Scientific Works Series C. Veterinary Medicine

PRINT ISSN 2065-1295, ISSN-L: 2065-1295, ISSN CD: 2343-9394,ISSN ONLINE 2067-3663


Published in Scientific Works. Series C. Veterinary Medicine, Vol. LIX (1)
Written by Claudia PREDA, Nicolae DOJANA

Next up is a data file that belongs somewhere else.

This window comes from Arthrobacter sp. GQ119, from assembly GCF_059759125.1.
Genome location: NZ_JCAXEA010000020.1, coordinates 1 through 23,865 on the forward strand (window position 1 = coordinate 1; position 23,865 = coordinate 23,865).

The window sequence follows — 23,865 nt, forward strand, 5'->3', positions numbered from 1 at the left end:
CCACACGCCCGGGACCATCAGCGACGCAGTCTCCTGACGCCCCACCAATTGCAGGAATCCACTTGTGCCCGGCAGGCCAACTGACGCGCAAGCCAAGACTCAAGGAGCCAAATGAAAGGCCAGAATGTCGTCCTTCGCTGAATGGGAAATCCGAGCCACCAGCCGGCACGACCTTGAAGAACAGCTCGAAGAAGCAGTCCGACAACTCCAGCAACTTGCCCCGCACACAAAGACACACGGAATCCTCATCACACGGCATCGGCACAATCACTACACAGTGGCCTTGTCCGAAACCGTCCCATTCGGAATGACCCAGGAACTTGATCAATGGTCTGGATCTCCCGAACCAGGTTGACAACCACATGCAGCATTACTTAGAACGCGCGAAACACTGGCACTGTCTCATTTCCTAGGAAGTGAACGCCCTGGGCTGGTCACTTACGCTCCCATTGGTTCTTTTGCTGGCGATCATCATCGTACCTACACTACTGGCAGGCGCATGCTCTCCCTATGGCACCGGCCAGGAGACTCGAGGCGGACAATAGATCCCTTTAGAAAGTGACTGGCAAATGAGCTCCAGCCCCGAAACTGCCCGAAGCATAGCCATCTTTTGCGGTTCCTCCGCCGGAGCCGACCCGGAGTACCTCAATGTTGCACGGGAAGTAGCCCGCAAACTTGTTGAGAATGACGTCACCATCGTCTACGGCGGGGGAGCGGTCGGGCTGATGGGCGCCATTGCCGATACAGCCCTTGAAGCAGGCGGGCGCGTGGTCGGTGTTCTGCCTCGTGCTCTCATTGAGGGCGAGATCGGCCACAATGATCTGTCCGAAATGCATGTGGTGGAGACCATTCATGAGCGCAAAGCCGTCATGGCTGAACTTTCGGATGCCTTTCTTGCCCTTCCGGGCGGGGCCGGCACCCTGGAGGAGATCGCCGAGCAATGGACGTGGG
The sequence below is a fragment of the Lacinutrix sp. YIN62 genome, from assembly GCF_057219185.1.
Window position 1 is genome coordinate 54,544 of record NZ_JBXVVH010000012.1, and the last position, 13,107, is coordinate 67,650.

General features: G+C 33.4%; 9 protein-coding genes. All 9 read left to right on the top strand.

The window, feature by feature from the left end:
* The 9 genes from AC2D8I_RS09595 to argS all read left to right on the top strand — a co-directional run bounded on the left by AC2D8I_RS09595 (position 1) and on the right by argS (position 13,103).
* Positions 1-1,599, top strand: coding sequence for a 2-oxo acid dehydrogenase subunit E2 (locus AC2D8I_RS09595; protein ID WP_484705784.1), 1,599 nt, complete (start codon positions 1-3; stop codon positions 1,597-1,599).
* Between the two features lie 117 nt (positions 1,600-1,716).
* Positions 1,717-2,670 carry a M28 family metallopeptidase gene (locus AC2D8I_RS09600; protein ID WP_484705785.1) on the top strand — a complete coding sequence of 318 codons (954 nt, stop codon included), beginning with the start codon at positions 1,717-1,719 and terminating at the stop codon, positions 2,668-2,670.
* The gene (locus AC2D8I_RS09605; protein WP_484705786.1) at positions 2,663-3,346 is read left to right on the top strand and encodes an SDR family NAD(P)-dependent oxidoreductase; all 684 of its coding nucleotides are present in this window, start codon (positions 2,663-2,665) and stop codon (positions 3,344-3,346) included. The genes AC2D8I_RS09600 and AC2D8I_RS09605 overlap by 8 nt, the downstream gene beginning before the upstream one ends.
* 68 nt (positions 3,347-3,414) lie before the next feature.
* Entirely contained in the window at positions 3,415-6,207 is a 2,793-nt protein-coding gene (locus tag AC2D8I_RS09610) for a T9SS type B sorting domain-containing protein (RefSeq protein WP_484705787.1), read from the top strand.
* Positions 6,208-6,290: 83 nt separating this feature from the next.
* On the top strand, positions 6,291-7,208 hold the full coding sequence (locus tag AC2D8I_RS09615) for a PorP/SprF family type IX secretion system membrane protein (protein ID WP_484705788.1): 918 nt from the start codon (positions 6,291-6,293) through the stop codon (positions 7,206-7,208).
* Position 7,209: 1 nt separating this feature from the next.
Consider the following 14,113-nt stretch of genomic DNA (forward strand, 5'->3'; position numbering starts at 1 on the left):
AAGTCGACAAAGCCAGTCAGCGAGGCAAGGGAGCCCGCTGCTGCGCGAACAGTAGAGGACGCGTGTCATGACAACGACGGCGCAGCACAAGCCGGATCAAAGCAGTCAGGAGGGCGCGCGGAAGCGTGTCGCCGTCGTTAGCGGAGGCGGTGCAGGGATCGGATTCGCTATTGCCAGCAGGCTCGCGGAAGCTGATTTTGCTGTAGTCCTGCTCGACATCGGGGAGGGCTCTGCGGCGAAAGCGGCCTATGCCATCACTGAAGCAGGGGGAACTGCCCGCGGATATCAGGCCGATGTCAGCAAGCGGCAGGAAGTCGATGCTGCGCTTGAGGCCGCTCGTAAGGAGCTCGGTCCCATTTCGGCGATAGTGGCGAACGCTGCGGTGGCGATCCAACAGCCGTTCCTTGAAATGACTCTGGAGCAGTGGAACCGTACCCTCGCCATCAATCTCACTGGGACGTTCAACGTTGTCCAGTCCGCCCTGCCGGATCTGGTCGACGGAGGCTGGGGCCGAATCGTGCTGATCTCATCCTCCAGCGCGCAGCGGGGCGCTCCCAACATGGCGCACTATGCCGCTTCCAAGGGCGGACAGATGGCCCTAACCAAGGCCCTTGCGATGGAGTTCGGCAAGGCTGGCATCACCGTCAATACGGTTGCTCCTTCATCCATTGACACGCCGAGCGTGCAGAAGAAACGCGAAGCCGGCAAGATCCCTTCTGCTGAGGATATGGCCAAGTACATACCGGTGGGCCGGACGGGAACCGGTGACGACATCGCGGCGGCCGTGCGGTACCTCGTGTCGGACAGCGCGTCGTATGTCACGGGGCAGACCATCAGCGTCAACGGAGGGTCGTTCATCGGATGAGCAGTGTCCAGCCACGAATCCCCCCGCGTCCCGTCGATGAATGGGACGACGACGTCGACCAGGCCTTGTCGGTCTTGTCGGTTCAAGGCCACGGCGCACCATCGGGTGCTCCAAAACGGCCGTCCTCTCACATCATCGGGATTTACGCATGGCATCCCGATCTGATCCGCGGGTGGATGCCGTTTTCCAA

It was determined the evolution of the levels of calcium and phosphorus from blood plasma in White Plymouth Rock hens (a hen breed with high egg production) and White Cornish hens (a hen breed with a low egg production) during the laying cycle, beginning from 22 weeks age up to 40 weeks of age. Parallel, it has been monitored the plasma evolution of the parathyroid hormone (PTH) and vitamin D levels, and the evolution of the following blood parameters: total protein, albumin, and uric acid. The results relive significant differences, according to the breed, concerning the parallel raising of the plasmatic calcium levels and the laying egg percent. Thus, in Plymouth Rock (PLR) hens, the level of calcium (in mg/dL) raised from 10.5 at the beginning of the laying cycle to 33.3 in the peak of the laying, decreasing then, to 30.9 toward the end of the laying cycle. On the other hand, in Cornish (CRN) hens, at the same moments, the values of the plasmatic calcium were: 8.8, 22.5 and 20.4, respectively. The calcium/phosphorus ratio presented an ascendant evolution in both, PLR and CRN breeds, indicating an increasing of the free calcium content of the blood plasma. Plasma albumins ranged between 17.2 and 22.2 mg / mL in the PLR hens and between 19.8 and 22.8 mg / mL in the CRN hens, with significant differences between groups. Uric acid plasma levels have evolved relatively parallel to the laying percentage, showing an intensified protein catabolism, according to laying percentage, in PLR hens. Analysis of the hormone evolution relieves a peak of the PTH level in PRL hens, around 32 weeks of age (amounted to 353 pg/mL). This peak of PTH is behind the laying peak and it is significantly higher in PLR hens than in CRN hens (185 pg/mL at the age of 36 weeks). Regarding vitamin D, its plasma level presented a relatively constant evolution in both hen breeds, seeming to be not influenced by breed or high metabolic requirements that characterize a lay peak. It can be concluded that the high demands of calcium and phosphorus export during the laying cycle in hens with high egg production are supported by high levels of PTH, the main hormone involved in regulating the homeostasis of these two minerals.

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